Go to pork heaven

Gaze upward when entering Parma's Duomo and you'll see a work of art on the façade that sums up the city's religious devotion to cured meat: a butcher killing a pig for the winter season. From the eponymous Coppa di Parma to Culatello di Zibello, a top-shelf salami made only from the thigh muscles, most meals here begin with a heaping plate of cold cuts.

Prosciutto di Parma, cured pork thighs, are matured at the modern state-of-the-art Ruliano prosciutto production plant
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One of the best ways to sample everything the region has to offer is by heading straight to a salumeria. Founded in the 1950s, Salumeria Garibaldi remains a local favorite with casual counter service and no-nonsense platters of meat, while Salumeria Bruno offers a hybrid between a delicatessen and trattoria, if you prefer to eat your ham with a silver fork.

Learn your history

Want to dig into the production of Emilia-Romagna's protected recipes and ingredients? The region hosts 25 —yes, 25 — food museums. Learn how to make the sweet stuff at the Gelato Museum in Bologna, housed in the same building as the professional Carpigiani Gelato University. Get an inside look at the craftsmanship behind salami, cooked ham, and other Emilian specialties at Modena's Museo della Salumeria, the first museum in Italy dedicated to charcuterie. And if that doesn't suit you, you still have plenty of subjects to choose from, including pasta and tomatoes.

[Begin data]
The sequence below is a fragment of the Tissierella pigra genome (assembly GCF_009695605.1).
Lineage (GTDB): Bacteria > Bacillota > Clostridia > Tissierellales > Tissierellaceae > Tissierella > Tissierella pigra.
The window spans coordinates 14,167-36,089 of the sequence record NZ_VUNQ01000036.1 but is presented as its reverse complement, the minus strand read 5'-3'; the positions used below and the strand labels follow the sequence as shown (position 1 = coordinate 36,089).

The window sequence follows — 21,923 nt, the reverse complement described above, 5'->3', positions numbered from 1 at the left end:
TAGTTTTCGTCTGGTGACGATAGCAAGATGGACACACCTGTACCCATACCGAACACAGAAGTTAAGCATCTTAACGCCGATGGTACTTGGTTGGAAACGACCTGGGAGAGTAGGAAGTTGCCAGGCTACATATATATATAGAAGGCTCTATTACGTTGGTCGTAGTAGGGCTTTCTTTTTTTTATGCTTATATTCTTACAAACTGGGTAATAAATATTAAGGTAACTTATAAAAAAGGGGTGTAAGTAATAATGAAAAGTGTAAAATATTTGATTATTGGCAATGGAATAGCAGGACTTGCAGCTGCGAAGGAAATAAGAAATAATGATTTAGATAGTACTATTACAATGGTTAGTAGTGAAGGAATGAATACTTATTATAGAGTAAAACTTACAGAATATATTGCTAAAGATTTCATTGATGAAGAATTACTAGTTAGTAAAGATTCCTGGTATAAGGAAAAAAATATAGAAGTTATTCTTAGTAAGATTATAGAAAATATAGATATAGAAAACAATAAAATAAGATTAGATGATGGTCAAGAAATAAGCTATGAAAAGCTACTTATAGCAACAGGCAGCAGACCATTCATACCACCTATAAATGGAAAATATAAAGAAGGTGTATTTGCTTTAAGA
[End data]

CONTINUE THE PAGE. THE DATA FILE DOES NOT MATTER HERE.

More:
Sip some bubbles

Produced in the provinces of Modena, Reggio Emilia, and Parma, fizzy Lambrusco is the oldest documented wine made in Emilia-Romagna. A tour of the region's top vineyards will also reveal that it's far more complex (and delicious) than its undeserved reputation as "Italian Coca-Cola" would have you believe.

Lambrusco wine in a glass
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Spend an afternoon or two exploring the countryside's rolling hills and pop into Medici Ermete, where you can sample the dry, award-winning Concerto Lambrusco and lightly sparkling pink Phermento. At Monte delle Vigne, have a picnic in sprawling vineyards set on the hills of Ozzano Taro and enjoy the winery's juicy Lambrusco Spumante, which hints at summer's sweetest fruit without turning into a dessert itself.

Dine where innovation and tradition meet

In Emilia-Romagna, you could easily survive on salumi and cheese alone—but the region also hosts many of Italy's finest restaurants, including Massimo Bottura's three-Michelin-starred Osteria Francescana, which mischievously plays with time-worn recipes and Bottura's memories of childhood meals in Modena, a town known for its culinary tradition. (Mortadella foam sandwich, anyone?) If you can't score one of the twelve tables, book a seat at its little sister, Franceschetta58, where the kitchen has even more fun with mini "Emilia" burgers made of Chianina beef, cotechino, and mayonnaise with a balsamic vinegar glaze.

Nearby, Antica Moka — run by the talented Anna Maria Barbieri — serves classics such as piping hot gnocco fritto topped with Prosciutto di Parma side-by-side with creative variations on dishes like tortellini in fried Parmigiano Reggiano wafer baskets.